Counterfeit medication is a billion-pound industry that affects hundreds of thousands of people around the world every year. The number of illegitimate and counterfeit medicines across the globe is becoming increasingly concerning, as they have even been appearing in the legitimate medical supply chain. Between 2011 and 2015, drug counterfeiting around the world increased by 51%.
According to a report released by the World Health Organisation, “1 in 10” medications in low and middle-income countries are either substandard or falsified.
The Impact of Counterfeit Meds
Fake medicines can present a huge health risk to the public. These products may be substandard, not containing enough active substance, or even dangerous to those who take them, since they may be contaminated by harmful products or wrong ingredients. Ultimately, even if a counterfeit product is not toxic, it can still harm the patient by depriving them of the potentially life-saving treatment they need.
Many people across the world are affected by counterfeit medicines in different ways but there are some groups that are more at risk. For example, in low-income countries without affordable healthcare, individuals may use the internet or other sources to search for cheaper medication. However, for many people, the low price is simply too good to be true.
How are Counterfeit Meds Being Sold?
Many counterfeit meds are being sold over the internet, where sellers can reach a huge number of people who are looking for cheap and accessible medication without a prescription. These false pharmacies can simply be accessed via a search engine, or through social media. This makes it easy for sellers to directly contact customers without detection.
Many fake pharmacies go to great lengths to avoid detection, by setting up a new site every so often, using channels such as social media to directly contact customers, or posing as regulated and verified online pharmacies that can fool customers looking for a bargain.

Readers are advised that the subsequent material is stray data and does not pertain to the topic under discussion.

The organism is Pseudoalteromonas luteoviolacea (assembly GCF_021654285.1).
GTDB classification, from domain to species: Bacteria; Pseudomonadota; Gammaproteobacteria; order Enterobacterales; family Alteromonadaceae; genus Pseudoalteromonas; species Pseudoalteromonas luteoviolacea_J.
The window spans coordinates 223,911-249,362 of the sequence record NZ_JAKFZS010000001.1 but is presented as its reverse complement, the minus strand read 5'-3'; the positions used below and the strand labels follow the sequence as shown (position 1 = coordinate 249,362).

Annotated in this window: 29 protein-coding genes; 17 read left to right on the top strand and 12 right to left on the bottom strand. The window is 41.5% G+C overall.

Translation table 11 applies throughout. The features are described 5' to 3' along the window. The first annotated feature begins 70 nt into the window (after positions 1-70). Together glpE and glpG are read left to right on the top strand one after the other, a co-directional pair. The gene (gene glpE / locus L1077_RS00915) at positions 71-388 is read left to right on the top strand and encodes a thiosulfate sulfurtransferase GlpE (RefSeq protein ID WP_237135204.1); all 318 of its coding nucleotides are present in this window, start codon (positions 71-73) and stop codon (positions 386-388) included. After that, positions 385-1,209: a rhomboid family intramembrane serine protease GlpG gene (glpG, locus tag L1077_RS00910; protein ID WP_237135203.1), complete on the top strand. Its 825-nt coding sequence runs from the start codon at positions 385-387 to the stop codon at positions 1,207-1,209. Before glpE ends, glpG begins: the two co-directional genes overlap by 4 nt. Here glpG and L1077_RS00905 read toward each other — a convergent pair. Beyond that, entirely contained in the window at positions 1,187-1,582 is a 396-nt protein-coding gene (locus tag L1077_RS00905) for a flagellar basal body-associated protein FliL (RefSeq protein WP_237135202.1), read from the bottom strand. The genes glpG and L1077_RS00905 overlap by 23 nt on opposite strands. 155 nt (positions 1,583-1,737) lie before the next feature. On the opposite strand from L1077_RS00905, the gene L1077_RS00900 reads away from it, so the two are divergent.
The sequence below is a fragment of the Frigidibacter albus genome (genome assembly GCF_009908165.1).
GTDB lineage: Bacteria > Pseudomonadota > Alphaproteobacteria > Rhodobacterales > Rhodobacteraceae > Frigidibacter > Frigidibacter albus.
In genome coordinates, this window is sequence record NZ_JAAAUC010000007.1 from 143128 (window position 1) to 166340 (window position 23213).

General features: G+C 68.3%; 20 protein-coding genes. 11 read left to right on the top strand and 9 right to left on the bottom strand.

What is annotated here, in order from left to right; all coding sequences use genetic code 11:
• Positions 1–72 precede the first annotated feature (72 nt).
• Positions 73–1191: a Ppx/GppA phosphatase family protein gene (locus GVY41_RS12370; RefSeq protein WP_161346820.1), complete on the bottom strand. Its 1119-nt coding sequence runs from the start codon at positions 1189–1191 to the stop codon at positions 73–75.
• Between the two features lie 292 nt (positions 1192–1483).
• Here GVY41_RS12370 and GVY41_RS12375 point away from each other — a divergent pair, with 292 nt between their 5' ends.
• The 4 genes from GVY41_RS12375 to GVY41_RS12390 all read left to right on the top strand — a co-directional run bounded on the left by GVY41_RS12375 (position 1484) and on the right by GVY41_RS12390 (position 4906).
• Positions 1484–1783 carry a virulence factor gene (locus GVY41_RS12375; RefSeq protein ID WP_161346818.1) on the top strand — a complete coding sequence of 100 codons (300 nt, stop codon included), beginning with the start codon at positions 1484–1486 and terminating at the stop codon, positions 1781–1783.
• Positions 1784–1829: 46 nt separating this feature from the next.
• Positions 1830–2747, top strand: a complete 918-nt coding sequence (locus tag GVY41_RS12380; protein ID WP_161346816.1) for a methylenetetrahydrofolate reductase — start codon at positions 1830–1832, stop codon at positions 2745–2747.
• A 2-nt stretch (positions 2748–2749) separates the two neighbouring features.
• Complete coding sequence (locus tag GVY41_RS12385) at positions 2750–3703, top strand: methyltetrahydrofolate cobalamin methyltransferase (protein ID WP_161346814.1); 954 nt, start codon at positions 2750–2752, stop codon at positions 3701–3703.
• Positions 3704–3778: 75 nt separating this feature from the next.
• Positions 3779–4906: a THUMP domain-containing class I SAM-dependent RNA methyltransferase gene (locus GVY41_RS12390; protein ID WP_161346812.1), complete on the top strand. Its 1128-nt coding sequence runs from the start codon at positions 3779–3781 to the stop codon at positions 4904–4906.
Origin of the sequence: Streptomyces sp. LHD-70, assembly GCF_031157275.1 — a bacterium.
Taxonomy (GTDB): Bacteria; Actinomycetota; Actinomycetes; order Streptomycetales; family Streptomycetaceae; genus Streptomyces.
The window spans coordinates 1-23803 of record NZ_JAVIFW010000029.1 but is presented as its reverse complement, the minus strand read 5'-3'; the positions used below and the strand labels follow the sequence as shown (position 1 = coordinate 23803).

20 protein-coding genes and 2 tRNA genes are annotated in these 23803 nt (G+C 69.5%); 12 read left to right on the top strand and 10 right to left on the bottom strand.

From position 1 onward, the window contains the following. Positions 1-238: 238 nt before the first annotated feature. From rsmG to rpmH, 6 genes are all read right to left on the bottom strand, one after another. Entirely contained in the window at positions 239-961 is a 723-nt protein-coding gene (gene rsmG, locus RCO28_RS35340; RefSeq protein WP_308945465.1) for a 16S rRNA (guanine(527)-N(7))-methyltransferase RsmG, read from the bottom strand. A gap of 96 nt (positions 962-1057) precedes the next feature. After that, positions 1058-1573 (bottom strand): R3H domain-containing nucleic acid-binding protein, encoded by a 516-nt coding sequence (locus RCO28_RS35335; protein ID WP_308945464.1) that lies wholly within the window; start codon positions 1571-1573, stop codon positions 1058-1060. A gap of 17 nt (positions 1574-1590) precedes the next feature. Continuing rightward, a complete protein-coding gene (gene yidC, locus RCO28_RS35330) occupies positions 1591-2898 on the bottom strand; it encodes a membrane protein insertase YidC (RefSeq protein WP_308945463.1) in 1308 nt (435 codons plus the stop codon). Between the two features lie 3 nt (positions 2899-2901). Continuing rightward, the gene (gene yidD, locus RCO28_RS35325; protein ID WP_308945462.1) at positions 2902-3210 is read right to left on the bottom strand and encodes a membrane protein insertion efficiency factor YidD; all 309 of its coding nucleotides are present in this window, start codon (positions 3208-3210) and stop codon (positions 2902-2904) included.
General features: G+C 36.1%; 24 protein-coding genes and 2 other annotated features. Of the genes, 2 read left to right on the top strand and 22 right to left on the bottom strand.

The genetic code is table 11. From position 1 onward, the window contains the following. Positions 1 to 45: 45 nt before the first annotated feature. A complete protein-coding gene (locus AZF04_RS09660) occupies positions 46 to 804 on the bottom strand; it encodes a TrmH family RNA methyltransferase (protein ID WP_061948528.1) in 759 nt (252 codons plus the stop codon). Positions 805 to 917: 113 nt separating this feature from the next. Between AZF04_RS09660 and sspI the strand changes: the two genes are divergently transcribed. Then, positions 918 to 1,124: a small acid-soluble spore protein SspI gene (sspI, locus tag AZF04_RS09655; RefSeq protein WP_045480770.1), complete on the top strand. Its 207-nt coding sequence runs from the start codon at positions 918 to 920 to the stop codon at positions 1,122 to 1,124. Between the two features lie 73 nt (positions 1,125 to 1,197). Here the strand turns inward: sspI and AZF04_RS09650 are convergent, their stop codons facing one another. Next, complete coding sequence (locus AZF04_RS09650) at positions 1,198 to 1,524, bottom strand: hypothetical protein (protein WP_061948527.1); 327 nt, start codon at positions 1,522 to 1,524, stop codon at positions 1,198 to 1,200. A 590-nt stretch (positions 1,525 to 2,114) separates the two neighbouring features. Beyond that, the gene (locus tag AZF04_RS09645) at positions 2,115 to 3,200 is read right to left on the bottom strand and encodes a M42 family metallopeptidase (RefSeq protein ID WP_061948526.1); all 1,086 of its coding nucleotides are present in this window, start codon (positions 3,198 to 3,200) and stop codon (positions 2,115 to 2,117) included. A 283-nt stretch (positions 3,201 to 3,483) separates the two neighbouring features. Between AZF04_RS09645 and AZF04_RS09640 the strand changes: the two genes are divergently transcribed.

What is Being Done?
There are systems in place in order to survey and monitor reports and data. However, these systems, such as the Counterfeiting Incident System and WHO’s Global Surveillance and Monitoring System, are often unable to accurately report the extent of the damage that counterfeit medication causes and the number of people that are harmed or killed as a result of taking falsified or poor-quality medication each year.
Authorities are putting additional regulations in place to identify and remove counterfeit medication. Example of which are the Drug Supply Chain Security Act (DSCSA) in the US and the Falsified Medicines Directive in Europe; both of which outline measures to increase traceability and tighten distribution but they are proving slow and expensive to implement. Twenty-one EU countries have now made falsifying medicines a criminal offence but more needs to be done around the world.
Important Things to Keep in Mind
Whilst it’s difficult to halt the production of these medicines, it’s important to educate others on the correct systems of identifying and reporting them.
When choosing a pharmaceutical supplier, it’s absolutely vital to help prevent the spread and utilisation of falsified meds. This is why you must always use a trustworthy partner that has full visibility of their entire supply chain as well as a strong emphasis on high quality products as part of their ethos.